The relentless zealots at Becoming Your Own Bank have submitted 4 consecutive weeks now, even though we poke fun at their core business of whole life insurance every single time (and panned a book they wrote on the same topic.) It’s good to know that some of our submitters are too busy charging people for a noxious financial product to read our site. This week, BYOB confuses investing with insuring, yet again. Shall we pencil them in for next week, too? We have a feeling we’ll need to.

It seems that several collection agencies were making debtors feel bad. From Odysseas Papadimitriou at Wallet Blog, news that the Consumer Financial Protection Bureau is now enforcing politeness. Now, the collection agency that got involved because you refused to pay your credit card bill on time has to be nice to you while trying to collect what you owe. How long before a particularly sensitive debtor ends up suing a collection agency for shattering her self-esteem, and winning? Folks, whatever you do, don’t pay your bills on time. Keep ringing up purchases you can’t afford. It’s the sellers’ fault for making you want it so much.

You don’t have to live in the UK to appreciate this tip from TaxFix. You merely need to have done business there. Get your paperwork in by the end of the month to avoid penalties, and try to ignore that the hammer and open-end wrench (or as the Brits say, “spanner”) in TaxFix’s logo looks like it belongs on the Soviet flag.

Nobody knows the Canadian energy sector like Mich at Beating the Index. This week he avails us of Argent Energy Trust, a trust which though based in Canada operates oil fields in Texas and Oklahoma.

Something called Trading Academy debuts this week. This is one of those blog posts that illustrates the Wadsworth Constant. Here’s the entire post, reduced to 2 sentences: A lot of mutual funds’ fiscal years are ending right about now, therefore so is the annual practice of selling off to mitigate tax losses. Thus the S&P 500 usually rises this time of year.

From Ken Faulkenberry at AAAMP Blog, a breakdown of tactical asset allocation. Oh, relax. It’s more interesting than it sounds. What Ken espouses is that you should use despondency and other seemingly negative emotions to your advantage. Ride the trough of the wave, not the crest. Or as Ken puts it,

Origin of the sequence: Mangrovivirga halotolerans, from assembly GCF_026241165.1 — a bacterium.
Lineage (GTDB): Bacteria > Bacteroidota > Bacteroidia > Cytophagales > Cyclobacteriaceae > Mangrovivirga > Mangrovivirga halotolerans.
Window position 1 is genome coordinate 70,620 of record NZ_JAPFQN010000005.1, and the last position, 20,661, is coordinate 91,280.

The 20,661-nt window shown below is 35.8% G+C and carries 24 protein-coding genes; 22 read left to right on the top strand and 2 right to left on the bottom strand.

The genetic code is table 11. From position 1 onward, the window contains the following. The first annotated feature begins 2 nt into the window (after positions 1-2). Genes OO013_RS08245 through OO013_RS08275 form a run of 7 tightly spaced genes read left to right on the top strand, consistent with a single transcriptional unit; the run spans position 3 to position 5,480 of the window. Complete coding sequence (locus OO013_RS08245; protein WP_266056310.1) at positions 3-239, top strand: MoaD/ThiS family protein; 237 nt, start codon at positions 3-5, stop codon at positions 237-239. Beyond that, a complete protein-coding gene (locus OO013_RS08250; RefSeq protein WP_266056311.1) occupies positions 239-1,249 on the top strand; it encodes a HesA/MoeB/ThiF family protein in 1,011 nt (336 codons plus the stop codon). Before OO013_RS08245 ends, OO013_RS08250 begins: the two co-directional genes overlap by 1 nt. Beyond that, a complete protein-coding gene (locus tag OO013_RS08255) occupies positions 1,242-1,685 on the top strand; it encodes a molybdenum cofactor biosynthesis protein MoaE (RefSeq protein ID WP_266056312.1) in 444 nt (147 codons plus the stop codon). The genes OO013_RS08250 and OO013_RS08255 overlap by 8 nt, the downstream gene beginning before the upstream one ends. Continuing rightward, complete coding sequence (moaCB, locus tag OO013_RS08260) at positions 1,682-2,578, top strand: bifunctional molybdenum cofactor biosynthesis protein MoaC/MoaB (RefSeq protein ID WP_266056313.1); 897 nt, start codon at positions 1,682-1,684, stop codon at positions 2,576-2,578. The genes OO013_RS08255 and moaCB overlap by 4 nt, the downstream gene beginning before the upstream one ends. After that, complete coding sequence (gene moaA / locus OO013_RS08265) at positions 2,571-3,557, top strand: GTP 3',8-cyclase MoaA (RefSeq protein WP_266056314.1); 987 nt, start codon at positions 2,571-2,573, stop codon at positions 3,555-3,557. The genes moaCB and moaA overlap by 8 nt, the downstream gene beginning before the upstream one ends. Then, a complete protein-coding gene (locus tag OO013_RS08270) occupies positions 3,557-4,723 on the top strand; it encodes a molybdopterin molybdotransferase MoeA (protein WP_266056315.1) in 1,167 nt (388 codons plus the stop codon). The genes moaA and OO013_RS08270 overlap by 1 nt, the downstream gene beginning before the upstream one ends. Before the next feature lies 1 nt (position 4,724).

[L]ook for opportunities in assets that are experiencing extreme pessimism, and look to take profits in assets that are experiencing a buying euphoria.

What’s better than a 30-year obligation to a lending institution that can take your house if you don’t make your payments on time? 2 of them! From Charles Davis at Wallet Hub, what to watch for before getting a straight-up 2nd mortgage or a home equity line of credit. If you don’t know what the difference is, you need to read this.

(Sophomoric post about debt. We would have lambasted it, but the submitter is a retired United States Marine. So we’ll do him the courtesy of just not running it.)

The mysterious Dividend Growth Investor makes his weekly appearance, this time entertaining the argument that dividends might be worthless. Why? Because on the ex dividend date, the stock usually falls in value by some amount approaching the size of the dividend. But of course, a dividend is tied to a company’s fundamentals. A stock price is just the consensus of a bunch of wildly divergent opinions that can have little to do with reality. See an argument created, rebutted and destroyed all in one post.

Free Money Finance says it makes sense to think of annuities as insurance. Which they are, if you’re worried about living to 110 and exhausting all your other assets. The author also links (in a non-reciprocal manner) to a website that sells annuities and looks like it was designed in 1998. We mention the site because it goes to great lengths not to disclose the interest rates it pays out at. Folks, if you’re doing business with someone and don’t know the terms, you deserve to lose everything.

John P. Schmoll runs Frugal Rules. Schmoll is German for “pouting”, and you should have seen the email he sent us after we ran his inaugural CoW post with commentary. This week John P. gives 4 tips for saving money on taxes. Cut your stock losses, give to charity, etc. Which is good advice all around. Now if we could only get him to hire an editor. (3 instances of “needs” as a noun, egregious use of the passive voice, and a glaring example of RAS Syndrome [IRA account]. Aside from that, great post.)

Thanks for coming. Check us out on Investopedia, too. We update this site daily, with new long posts every Wednesday and Friday. And a new CoW Monday. Take care. runs on the Genesis Framework